We study the dynamics of economic and political change, theoretically
and empirically. Democratic capital measured by a nation's
historical experience with democracy, and the incidence of democracy
in its neighborhood, appears to reduce exit rates from democracy
and raise exit rates from autocracy. Higher democratic
capital stimulates growth by increasing the stability of democracies.
Heterogeneous effects of democracy induce sorting of countries into
political regimes, which helps explain systematic differences between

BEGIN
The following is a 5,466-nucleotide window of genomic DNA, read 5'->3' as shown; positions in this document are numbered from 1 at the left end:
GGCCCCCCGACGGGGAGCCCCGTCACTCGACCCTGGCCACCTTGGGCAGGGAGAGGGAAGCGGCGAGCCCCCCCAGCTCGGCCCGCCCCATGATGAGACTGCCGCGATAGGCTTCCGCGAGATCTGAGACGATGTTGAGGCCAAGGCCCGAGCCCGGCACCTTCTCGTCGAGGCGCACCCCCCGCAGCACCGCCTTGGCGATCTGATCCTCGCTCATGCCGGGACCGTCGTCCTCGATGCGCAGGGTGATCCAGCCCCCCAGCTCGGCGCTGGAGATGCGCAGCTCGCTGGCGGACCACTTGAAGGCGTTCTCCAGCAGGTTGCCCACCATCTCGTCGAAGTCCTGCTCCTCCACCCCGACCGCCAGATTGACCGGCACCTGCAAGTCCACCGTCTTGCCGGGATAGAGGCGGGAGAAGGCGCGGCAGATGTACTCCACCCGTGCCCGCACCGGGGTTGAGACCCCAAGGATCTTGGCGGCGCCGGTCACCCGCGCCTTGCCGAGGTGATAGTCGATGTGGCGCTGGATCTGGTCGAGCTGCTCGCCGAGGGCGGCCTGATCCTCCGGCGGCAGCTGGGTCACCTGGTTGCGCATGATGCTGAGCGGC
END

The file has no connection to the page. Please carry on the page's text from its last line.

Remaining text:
democracies and autocracies. Our results suggest the possibility of
a virtuous circle, where accumulation of physical and democratic
capital reinforce each other, promoting economic development and
consolidation of democracy. (JEL D72, I31, N10, N40, O47)
Persson, Torsten, and Guido Tabellini.
"Democratic Capital: The Nexus of Political and Economic Change."
American Economic Journal: Macroeconomics,
Models of Political Processes: Rent-seeking, Elections, Legislatures, and Voting Behavior
Measurement of Economic Growth; Aggregate Productivity; Cross-Country Output Convergence
Economic History: Macroeconomics and Monetary Economics; Growth and Fluctuations: General, International, or Comparative
Economic History: Government, War, Law, and Regulation: General, International, or Comparative